Arenga micrantha

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Arenga (ah-REHN-gah)
micrantha (mihk-KRAN-tah)
043-41-1.jpg
Habitat. Photo-The European Palm society
Scientific Classification
Genus: Arenga (ah-REHN-gah)
Species:
micrantha (mihk-KRAN-tah)
Synonyms
None set.
Native Continent
Asia
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Morphology
Habit: Clustering
Leaf type: Pinnate
Culture
Survivability index
Common names
None.

Habitat and Distribution

Arenga micrantha
H.P. Leu Gardens, Orlando, FL. Photo by Botanist Eric S.
is found in East Himalaya, and Tibet. 2,000-2,150 m altitude in the Eastern Himalayan foothills (Tibet, Bhutan, India).

Description

A strange-looking, multi-stemmed Arenga that grows to more than 6 m (20 ft) tall and carries elegant, large, flat, evenly pinnate leaves with brilliant white undersides. Growing up to an incredible 2000-2150 m (6500-7000 ft) above sea level, it regularly endures winter snow and HEAVY FROST in its habitat in the foothills of the eastern Himalayas, and is certainly the most cold hardy Arenga. A. micrantha was described as recently as 1988 from Tibet (would you have thought that any palm grows there?) and has now also been found to occur in Bhutan and N.E. India. It is extraordinary how this comparatively large palm could have remained undetected in an area that has been well and truly botanized for a hundred years, yet this is what has happened. Following the initial discovery of a small group of plants in N.E. India, it was found to be growing in several other locations, in some numbers, and is used by the locals for thatching and for the manufacture of brooms. A cool-growing palm, it is used to moist and mild conditions in summer, and cold, dryish conditions in winter. Rich soil and an occasional feed complete the picture of its requirements. (RPS.com)

Culture

USDA Zone 9, -6,5 °C This palm has only recently been rediscovered and cultivated and hardiness is not well documented yet.

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Comments and Curiosities

Conservation: Threatened Species.

Arenga is a genus of attractive pinnate palms from Southeast Asia. Arenga micrantha is a recent introduction into cultivation. It grows to more than 20 feet tall and carries elegant, large, flat, evenly pinnate leaves with brilliant white undersides. Found in Bhutan growing 6500-7000 ft above sea level! This is an area of foothills in the Eastern Himalayas known to encounter snow and heavy frost. This is the most cold-hardy Arenga. Arenga micrantha was described as recently as 1988 from Tibet. Arenga Micrantha has now also been found to occur in Bhutan and N.E. India. It is extraordinary how this comparatively large palm could have remained undetected in an area that has been well and truly botanized for a hundred years, yet this is what has happened. Following the initial discovery of a small group of plants in N.E. India, it was found to be growing in several other locations, in some numbers, and is used by the locals for thatching and for the manufacture of brooms. A cool-growing palm, it is used to moist and mild conditions during the summer and cold dry conditions in winter. Rich soil and an occasional feed complete the picture of its requirements. The growing habit is suckering which is an advantage for plants that might be damaged from extreme cold; since new plants will regenerate from a lower growing point. A most exciting addition to our climate! A good germination rate of 90% has been reported with very fast growing seedlings. This can possibly tolerate temperatures as low as 20 degrees F and may even tolerate as low as 16 degrees F. (Palm Society Northern California Chapter)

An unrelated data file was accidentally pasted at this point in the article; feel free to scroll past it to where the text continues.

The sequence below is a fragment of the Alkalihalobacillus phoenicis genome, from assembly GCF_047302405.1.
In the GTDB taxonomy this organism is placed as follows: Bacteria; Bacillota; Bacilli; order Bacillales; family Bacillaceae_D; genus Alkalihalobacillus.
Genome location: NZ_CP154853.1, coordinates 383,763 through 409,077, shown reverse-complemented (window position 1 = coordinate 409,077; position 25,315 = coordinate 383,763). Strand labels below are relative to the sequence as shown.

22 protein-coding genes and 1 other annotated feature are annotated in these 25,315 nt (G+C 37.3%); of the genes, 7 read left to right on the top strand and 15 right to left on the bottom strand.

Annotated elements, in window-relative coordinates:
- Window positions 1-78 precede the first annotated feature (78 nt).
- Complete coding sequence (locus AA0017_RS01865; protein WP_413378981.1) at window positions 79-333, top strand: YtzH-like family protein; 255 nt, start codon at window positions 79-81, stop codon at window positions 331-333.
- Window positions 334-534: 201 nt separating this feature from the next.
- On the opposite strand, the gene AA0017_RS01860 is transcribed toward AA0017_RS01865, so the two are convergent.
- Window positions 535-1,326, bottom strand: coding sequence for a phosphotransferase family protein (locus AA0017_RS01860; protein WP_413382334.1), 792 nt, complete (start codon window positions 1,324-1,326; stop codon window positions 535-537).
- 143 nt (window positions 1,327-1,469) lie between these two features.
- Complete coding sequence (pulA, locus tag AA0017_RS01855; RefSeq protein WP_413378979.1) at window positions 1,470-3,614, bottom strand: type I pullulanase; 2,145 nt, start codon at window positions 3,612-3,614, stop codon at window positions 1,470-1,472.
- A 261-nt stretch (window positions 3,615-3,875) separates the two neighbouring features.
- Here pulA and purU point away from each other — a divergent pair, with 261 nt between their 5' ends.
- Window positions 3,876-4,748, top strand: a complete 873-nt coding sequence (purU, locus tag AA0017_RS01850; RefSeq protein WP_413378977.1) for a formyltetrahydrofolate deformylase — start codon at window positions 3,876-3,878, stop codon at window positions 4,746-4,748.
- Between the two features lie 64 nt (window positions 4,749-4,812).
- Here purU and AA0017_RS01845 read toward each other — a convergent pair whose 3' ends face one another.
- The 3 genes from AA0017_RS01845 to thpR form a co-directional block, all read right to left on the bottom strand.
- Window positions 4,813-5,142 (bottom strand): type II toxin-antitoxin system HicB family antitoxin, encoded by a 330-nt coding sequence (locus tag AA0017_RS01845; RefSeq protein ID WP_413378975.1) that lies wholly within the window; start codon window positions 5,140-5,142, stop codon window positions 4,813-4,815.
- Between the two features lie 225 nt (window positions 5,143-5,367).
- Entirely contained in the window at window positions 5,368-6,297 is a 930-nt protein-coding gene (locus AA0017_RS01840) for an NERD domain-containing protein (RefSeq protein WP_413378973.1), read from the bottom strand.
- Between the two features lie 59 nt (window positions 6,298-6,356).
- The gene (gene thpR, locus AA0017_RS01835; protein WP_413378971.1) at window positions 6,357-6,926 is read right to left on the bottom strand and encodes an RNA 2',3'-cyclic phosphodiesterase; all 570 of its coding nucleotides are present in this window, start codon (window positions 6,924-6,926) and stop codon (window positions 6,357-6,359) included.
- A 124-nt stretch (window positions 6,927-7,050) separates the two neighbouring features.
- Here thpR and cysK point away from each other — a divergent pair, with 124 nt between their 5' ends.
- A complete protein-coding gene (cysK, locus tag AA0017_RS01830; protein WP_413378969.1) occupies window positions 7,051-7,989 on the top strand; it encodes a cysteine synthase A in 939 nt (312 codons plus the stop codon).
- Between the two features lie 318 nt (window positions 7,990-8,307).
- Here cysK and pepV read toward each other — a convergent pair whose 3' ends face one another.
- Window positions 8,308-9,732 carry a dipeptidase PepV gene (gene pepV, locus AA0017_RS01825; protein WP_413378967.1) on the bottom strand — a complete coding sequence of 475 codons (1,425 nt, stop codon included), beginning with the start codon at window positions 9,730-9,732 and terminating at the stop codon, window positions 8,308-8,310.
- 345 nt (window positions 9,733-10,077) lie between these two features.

External Links

References

Phonetic spelling of Latin names by edric.

Special thanks to Geoff Stein, (Palmbob) for his hundreds of photos.

Special thanks to Palmweb.org, Dr. John Dransfield, Dr. Bill Baker & team, for their volumes of information and photos.

Glossary of Palm Terms; Based on the glossary in Dransfield, J., N.W. Uhl, C.B. Asmussen-Lange, W.J. Baker, M.M. Harley & C.E. Lewis. 2008. Genera Palmarum - Evolution and Classification of the Palms. Royal Botanic Gardens, Kew. All images copyright of the artists and photographers (see images for credits).


Many Special Thanks to Ed Vaile for his long hours of tireless editing and numerous contributions.

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